Chadwick Memorial Industrial School for Roman Catholic Boys, Newcastle upon Tyne, Northumberland
The Chadwick Memorial Industrial School for Roman Catholic Boys was opened in 1882 on Grandstand Road, Town Moor, Newcastle upon Tyne. Housed in a building that had formerly been the grandstand for the old town racecourse, the School was named after the recently deceased Bishop Chadwick of the Catholic Diocese of Hexham and Newcastle. On December 27th, 1882, the establishment was officially certified to accommodate 200 boys, aged from 7 to 16 years, who had been committed by magistrates to a period of detention.
The original building was used to provide staff quarters, offices, a chapel and an infirmary. Additions were made to provide dormitories, school rooms, wash rooms, refectory, kitchen and stores. The site also included some farm land and a well cultivated garden. The School's initial Director was the Rev. R.J. Franklin, assisted by the Rev. Philip Piper (or Pyper). Franklin appears to have soon departed, however, with Piper briefly taking his place. By 1885, Piper had retired because of ill health and the Rev. W Wickwar became Superintendent.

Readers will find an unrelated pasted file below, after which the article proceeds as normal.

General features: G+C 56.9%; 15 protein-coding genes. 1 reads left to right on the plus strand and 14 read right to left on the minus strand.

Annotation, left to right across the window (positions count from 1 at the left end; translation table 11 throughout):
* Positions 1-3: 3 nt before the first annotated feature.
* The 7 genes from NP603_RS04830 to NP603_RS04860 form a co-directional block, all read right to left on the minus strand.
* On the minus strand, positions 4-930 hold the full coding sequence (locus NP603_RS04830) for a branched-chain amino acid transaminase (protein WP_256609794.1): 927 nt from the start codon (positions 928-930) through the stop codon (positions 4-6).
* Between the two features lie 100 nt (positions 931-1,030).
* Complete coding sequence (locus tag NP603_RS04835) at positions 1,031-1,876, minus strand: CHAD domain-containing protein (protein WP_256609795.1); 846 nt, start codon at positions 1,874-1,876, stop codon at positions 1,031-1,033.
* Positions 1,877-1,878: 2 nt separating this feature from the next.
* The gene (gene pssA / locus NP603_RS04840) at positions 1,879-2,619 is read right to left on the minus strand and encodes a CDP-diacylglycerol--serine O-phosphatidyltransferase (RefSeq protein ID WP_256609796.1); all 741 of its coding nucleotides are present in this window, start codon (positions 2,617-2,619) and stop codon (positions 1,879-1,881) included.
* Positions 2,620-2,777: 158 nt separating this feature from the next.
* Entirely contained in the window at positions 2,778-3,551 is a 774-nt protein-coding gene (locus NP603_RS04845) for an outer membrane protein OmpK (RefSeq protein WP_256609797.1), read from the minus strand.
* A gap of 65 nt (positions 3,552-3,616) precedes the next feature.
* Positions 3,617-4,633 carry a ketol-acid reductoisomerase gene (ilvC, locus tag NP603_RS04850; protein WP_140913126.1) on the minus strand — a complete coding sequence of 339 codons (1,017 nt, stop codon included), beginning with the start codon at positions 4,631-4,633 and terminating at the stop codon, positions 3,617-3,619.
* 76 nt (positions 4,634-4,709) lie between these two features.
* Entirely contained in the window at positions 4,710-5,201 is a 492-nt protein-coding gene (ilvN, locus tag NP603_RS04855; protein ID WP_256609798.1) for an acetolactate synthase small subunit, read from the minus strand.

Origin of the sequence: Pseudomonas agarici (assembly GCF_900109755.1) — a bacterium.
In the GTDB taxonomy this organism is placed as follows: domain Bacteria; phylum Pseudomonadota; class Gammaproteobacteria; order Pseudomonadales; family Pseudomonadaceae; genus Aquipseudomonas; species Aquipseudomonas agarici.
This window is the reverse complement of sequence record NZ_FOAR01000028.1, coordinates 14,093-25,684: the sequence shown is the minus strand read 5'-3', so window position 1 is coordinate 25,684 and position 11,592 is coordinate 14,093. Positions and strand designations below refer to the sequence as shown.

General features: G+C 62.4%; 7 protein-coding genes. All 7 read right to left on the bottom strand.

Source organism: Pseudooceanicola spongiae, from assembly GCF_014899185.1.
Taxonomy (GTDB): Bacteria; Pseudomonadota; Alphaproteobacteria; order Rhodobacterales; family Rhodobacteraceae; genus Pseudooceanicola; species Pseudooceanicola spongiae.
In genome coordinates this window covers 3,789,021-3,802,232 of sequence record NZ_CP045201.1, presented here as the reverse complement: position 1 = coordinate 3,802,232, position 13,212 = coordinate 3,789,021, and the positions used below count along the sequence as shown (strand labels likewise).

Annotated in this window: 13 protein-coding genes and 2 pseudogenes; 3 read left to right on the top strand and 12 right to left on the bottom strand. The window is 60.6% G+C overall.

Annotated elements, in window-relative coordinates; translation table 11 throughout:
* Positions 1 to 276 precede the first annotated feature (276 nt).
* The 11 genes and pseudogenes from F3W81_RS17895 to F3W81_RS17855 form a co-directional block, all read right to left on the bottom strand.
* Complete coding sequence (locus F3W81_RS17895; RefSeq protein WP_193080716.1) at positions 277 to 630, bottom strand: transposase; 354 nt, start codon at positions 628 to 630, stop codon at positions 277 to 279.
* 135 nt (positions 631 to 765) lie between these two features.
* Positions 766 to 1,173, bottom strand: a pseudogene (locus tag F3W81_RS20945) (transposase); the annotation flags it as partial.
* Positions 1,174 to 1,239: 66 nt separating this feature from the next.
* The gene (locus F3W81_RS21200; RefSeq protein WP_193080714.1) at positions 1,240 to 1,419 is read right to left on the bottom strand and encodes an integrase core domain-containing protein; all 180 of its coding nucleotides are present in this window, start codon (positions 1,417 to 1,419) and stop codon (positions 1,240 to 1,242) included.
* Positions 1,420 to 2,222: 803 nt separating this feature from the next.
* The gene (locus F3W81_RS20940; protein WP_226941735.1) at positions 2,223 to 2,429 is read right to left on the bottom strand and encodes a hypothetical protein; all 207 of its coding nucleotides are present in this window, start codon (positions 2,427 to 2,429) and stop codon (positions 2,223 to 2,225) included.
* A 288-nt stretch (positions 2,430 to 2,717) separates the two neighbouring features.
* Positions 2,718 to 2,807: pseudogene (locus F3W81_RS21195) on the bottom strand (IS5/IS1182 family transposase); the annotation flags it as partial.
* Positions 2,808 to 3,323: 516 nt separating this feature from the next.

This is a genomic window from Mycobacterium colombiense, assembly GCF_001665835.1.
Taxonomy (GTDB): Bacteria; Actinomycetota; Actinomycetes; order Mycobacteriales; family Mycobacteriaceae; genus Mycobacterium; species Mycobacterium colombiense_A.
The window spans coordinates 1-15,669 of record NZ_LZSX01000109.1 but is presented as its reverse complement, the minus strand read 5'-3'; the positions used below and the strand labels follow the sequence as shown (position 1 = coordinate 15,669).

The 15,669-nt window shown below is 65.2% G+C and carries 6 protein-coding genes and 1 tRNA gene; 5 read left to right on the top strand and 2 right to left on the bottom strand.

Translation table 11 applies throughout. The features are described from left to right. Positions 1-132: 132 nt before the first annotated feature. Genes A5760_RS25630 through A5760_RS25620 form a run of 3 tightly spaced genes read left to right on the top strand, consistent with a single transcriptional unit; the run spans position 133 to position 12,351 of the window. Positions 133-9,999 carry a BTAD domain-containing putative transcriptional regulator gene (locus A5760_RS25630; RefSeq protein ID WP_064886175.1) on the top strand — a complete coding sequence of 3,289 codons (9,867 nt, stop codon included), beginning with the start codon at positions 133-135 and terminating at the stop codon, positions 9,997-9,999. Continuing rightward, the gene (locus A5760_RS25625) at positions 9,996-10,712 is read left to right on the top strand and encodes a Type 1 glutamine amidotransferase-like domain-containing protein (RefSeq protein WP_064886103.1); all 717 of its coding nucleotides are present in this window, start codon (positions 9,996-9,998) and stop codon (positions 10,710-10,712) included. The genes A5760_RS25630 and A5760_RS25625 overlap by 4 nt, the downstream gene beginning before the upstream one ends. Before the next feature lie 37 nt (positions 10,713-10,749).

The Industrial Training provided for the boys included tailoring, shoemaking, joinery, firewood chopping, agricultural work and gardening. The boys also cultivated the land belonging to the nearby Ashburton House Industrial School for Roman Catholic Girls opened in 1884.
In 1905, the boys left Newcastle and moved to new premises at Stanwix, near Carlisle. The Grandstand Road site was subsequently used as an ice rink and later as factory accommodation for the aircraft and airship manufacturers Armstrong Whitworth. Part of the building still survives, now in use as a car showroom.
Note: many repositories impose a closure period of up to 100 years for records identifying individuals.
- No records noted at present for this establishment — any information welcome.
- Mahood, Linda Policing Gender, Class and Family: Britain, 1850-1940 (1995, Univeristy of Alberta Press)
- Prahms, Wendy Newcastle Ragged and Industrial School (2006, The History Press)
- None noted at present.
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